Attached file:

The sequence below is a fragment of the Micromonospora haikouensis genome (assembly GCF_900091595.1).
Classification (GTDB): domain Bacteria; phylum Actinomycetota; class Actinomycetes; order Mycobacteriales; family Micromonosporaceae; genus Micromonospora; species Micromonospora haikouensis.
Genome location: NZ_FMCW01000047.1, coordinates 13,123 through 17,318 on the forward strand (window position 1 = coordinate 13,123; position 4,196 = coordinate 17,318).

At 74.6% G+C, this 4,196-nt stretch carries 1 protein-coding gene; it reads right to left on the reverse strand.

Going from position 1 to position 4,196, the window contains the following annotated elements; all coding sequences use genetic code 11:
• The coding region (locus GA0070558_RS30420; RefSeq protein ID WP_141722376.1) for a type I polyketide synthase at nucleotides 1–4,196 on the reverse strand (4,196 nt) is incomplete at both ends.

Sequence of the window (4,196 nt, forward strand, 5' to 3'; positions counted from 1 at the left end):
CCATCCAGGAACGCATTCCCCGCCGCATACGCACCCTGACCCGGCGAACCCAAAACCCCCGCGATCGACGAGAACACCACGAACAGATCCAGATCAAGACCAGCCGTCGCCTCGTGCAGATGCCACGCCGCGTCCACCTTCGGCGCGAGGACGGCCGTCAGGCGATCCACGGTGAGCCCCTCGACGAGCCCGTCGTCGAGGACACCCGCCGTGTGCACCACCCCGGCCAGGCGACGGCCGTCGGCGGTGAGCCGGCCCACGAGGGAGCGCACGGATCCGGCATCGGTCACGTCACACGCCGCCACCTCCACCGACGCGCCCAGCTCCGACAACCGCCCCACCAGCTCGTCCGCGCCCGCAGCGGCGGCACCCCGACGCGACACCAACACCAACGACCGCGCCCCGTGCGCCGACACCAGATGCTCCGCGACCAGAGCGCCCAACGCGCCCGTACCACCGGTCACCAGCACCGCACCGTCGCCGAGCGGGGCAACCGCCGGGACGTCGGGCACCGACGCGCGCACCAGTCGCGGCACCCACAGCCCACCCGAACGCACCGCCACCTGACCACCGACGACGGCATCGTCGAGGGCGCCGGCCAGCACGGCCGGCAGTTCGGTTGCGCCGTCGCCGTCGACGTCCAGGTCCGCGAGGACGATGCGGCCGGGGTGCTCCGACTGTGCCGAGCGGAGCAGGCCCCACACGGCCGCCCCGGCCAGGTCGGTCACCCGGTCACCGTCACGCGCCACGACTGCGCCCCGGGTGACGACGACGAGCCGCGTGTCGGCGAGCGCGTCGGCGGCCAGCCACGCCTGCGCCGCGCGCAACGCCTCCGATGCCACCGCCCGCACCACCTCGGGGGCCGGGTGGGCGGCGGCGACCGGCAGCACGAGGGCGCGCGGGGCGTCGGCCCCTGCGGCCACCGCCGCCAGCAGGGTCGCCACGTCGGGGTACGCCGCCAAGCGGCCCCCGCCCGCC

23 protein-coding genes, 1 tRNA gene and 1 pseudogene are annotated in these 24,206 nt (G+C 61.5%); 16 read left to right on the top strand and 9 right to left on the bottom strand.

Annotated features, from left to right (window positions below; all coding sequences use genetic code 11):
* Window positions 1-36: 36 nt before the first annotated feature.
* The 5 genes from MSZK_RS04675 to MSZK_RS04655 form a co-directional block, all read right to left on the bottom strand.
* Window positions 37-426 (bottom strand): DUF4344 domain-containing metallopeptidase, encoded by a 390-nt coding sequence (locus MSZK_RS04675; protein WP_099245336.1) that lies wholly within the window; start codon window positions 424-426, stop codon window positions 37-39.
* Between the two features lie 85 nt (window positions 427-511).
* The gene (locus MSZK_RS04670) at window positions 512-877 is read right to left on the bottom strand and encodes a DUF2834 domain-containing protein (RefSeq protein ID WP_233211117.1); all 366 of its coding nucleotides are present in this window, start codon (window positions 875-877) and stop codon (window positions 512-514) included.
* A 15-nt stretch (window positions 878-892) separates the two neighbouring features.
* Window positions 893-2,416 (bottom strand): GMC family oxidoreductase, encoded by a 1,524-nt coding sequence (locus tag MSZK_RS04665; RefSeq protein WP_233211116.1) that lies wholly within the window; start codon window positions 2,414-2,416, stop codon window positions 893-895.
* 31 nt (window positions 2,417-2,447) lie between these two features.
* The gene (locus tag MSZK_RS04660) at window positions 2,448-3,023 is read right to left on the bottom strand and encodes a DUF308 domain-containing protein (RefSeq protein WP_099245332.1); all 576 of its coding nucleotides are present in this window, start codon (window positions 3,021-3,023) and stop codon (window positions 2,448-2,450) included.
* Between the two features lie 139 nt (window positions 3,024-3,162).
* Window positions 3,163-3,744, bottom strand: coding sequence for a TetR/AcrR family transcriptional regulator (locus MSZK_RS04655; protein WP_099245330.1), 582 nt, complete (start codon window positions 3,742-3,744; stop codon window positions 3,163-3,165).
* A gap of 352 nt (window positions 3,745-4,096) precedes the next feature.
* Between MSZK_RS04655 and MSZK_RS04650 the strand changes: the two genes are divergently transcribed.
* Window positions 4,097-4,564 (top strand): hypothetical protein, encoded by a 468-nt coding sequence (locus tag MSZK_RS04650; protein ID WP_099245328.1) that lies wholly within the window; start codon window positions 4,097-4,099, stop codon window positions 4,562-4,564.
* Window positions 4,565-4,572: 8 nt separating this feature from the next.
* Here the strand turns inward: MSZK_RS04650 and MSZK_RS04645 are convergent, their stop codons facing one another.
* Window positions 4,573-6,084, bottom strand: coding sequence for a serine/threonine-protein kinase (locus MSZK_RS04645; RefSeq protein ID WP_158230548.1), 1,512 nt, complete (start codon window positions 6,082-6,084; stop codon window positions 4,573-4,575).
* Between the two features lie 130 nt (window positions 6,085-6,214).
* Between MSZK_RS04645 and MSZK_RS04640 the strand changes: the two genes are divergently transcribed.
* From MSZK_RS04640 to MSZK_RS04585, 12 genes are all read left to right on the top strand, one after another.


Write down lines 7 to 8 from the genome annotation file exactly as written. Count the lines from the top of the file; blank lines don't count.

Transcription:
Sequence of the window (4,196 nt, forward strand, 5' to 3'; positions counted from 1 at the left end):
CCATCCAGGAACGCATTCCCCGCCGCATACGCACCCTGACCCGGCGAACCCAAAACCCCCGCGATCGACGAGAACACCACGAACAGATCCAGATCAAGACCAGCCGTCGCCTCGTGCAGATGCCACGCCGCGTCCACCTTCGGCGCGAGGACGGCCGTCAGGCGATCCACGGTGAGCCCCTCGACGAGCCCGTCGTCGAGGACACCCGCCGTGTGCACCACCCCGGCCAGGCGACGGCCGTCGGCGGTGAGCCGGCCCACGAGGGAGCGCACGGATCCGGCATCGGTCACGTCACACGCCGCCACCTCCACCGACGCGCCCAGCTCCGACAACCGCCCCACCAGCTCGTCCGCGCCCGCAGCGGCGGCACCCCGACGCGACACCAACACCAACGACCGCGCCCCGTGCGCCGACACCAGATGCTCCGCGACCAGAGCGCCCAACGCGCCCGTACCACCGGTCACCAGCACCGCACCGTCGCCGAGCGGGGCAACCGCCGGGACGTCGGGCACCGACGCGCGCACCAGTCGCGGCACCCACAGCCCACCCGAACGCACCGCCACCTGACCACCGACGACGGCATCGTCGAGGGCGCCGGCCAGCACGGCCGGCAGTTCGGTTGCGCCGTCGCCGTCGACGTCCAGGTCCGCGAGGACGATGCGGCCGGGGTGCTCCGACTGTGCCGAGCGGAGCAGGCCCCACACGGCCGCCCCGGCCAGGTCGGTCACCCGGTCACCGTCACGCGCCACGACTGCGCCCCGGGTGACGACGACGAGCCGCGTGTCGGCGAGCGCGTCGGCGGCCAGCCACGCCTGCGCCGCGCGCAACGCCTCCGATGCCACCGCCCGCACCACCTCGGGGGCCGGGTGGGCGGCGGCGACCGGCAGCACGAGGGCGCGCGGGGCGTCGGCCCCTGCGGCCACCGCCGCCAGCAGGGTCGCCACGTCGGGGTACGCCGCCAAGCGGCCCCCGCCCGCC